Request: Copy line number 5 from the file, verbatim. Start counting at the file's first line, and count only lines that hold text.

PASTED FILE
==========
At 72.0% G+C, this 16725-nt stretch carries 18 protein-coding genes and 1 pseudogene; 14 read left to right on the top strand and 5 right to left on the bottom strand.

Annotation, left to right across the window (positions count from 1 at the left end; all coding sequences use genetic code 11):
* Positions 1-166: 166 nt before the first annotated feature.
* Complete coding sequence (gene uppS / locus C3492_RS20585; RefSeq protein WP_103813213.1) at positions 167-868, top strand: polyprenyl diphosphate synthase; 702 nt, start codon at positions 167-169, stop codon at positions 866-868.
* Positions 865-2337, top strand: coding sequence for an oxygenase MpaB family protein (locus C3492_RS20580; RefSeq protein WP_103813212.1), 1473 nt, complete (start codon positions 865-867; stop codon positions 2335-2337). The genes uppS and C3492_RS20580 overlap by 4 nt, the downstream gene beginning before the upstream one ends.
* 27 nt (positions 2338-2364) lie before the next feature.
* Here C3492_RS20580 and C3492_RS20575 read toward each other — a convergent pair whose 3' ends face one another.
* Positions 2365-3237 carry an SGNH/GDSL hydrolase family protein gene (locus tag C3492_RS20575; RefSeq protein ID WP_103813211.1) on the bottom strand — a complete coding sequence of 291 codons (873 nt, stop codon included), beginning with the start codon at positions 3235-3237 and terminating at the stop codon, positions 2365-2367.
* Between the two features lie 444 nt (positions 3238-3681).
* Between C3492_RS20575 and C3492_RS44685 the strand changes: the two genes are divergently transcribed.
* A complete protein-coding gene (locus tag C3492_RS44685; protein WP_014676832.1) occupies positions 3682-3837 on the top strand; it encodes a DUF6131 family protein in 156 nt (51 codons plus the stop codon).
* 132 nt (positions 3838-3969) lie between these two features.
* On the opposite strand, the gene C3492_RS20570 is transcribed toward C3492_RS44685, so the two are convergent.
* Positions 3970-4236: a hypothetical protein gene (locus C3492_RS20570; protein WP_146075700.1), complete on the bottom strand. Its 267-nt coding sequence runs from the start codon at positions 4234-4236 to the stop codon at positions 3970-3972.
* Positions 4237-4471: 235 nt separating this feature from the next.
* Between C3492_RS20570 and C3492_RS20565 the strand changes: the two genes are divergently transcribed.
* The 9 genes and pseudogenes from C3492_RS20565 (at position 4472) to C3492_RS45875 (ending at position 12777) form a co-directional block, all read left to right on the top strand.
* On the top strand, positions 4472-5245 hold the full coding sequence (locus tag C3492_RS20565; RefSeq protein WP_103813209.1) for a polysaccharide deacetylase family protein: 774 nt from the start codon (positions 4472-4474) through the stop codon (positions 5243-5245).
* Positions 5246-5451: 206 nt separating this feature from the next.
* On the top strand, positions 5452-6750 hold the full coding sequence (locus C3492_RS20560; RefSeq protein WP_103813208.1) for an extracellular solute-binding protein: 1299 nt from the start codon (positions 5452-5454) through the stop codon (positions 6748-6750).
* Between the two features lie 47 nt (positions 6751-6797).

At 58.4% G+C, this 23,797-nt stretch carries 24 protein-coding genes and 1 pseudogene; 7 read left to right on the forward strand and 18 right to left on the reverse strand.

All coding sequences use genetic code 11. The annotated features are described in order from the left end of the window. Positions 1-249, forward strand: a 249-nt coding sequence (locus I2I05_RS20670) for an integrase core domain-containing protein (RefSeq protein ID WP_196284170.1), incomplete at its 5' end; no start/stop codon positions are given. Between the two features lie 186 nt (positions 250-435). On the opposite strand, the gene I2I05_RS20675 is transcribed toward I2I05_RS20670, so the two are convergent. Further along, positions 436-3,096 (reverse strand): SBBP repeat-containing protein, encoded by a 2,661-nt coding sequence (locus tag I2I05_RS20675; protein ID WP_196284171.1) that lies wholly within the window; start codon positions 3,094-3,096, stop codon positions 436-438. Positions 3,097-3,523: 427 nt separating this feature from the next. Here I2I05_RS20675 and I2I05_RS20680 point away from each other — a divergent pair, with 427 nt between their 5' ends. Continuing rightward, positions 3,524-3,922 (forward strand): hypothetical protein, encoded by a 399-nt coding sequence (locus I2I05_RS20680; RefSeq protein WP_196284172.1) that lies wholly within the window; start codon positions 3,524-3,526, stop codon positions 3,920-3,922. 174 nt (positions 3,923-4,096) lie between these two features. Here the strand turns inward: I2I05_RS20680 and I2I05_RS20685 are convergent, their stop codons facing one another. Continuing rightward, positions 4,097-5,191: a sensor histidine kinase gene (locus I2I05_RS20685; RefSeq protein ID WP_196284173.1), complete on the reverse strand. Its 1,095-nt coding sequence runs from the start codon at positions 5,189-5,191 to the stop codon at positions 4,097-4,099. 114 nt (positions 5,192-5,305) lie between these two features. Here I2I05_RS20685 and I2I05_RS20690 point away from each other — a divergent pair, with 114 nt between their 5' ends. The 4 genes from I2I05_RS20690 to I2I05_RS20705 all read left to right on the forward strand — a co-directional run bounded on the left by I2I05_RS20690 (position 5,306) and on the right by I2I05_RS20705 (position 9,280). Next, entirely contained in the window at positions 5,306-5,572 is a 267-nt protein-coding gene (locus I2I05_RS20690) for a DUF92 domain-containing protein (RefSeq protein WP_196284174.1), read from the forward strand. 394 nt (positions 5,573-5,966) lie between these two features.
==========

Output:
* Positions 865-2337, top strand: coding sequence for an oxygenase MpaB family protein (locus C3492_RS20580; RefSeq protein WP_103813212.1), 1473 nt, complete (start codon positions 865-867; stop codon positions 2335-2337). The genes uppS and C3492_RS20580 overlap by 4 nt, the downstream gene beginning before the upstream one ends.